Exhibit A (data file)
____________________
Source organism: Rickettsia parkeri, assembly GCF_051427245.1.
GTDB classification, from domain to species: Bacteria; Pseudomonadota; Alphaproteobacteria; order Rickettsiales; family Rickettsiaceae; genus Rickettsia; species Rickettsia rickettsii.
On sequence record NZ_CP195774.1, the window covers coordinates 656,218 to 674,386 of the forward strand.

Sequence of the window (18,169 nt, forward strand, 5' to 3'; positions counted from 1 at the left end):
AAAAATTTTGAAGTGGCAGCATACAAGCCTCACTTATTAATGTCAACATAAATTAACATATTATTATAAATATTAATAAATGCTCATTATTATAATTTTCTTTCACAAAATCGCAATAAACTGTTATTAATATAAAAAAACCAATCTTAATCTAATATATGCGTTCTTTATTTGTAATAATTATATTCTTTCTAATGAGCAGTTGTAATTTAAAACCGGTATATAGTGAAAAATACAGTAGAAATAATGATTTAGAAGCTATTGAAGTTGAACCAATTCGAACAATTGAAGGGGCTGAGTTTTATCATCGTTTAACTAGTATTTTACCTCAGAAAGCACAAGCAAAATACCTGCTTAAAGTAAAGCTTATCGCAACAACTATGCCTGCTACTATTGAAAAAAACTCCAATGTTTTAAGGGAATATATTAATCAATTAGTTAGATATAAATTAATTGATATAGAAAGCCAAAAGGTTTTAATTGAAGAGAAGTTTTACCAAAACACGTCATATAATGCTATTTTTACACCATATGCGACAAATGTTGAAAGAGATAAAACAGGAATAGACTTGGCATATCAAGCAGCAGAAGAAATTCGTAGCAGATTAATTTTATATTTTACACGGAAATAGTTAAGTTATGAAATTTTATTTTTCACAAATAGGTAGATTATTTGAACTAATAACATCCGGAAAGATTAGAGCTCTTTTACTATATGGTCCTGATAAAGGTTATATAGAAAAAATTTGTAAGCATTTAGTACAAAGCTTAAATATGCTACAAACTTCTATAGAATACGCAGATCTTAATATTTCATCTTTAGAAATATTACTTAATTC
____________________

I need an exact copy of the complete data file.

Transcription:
Source organism: Rickettsia parkeri, assembly GCF_051427245.1.
GTDB classification, from domain to species: Bacteria; Pseudomonadota; Alphaproteobacteria; order Rickettsiales; family Rickettsiaceae; genus Rickettsia; species Rickettsia rickettsii.
On sequence record NZ_CP195774.1, the window covers coordinates 656,218 to 674,386 of the forward strand.

Sequence of the window (18,169 nt, forward strand, 5' to 3'; positions counted from 1 at the left end):
AAAAATTTTGAAGTGGCAGCATACAAGCCTCACTTATTAATGTCAACATAAATTAACATATTATTATAAATATTAATAAATGCTCATTATTATAATTTTCTTTCACAAAATCGCAATAAACTGTTATTAATATAAAAAAACCAATCTTAATCTAATATATGCGTTCTTTATTTGTAATAATTATATTCTTTCTAATGAGCAGTTGTAATTTAAAACCGGTATATAGTGAAAAATACAGTAGAAATAATGATTTAGAAGCTATTGAAGTTGAACCAATTCGAACAATTGAAGGGGCTGAGTTTTATCATCGTTTAACTAGTATTTTACCTCAGAAAGCACAAGCAAAATACCTGCTTAAAGTAAAGCTTATCGCAACAACTATGCCTGCTACTATTGAAAAAAACTCCAATGTTTTAAGGGAATATATTAATCAATTAGTTAGATATAAATTAATTGATATAGAAAGCCAAAAGGTTTTAATTGAAGAGAAGTTTTACCAAAACACGTCATATAATGCTATTTTTACACCATATGCGACAAATGTTGAAAGAGATAAAACAGGAATAGACTTGGCATATCAAGCAGCAGAAGAAATTCGTAGCAGATTAATTTTATATTTTACACGGAAATAGTTAAGTTATGAAATTTTATTTTTCACAAATAGGTAGATTATTTGAACTAATAACATCCGGAAAGATTAGAGCTCTTTTACTATATGGTCCTGATAAAGGTTATATAGAAAAAATTTGTAAGCATTTAGTACAAAGCTTAAATATGCTACAAACTTCTATAGAATACGCAGATCTTAATATTTCATCTTTAGAAATATTACTTAATTC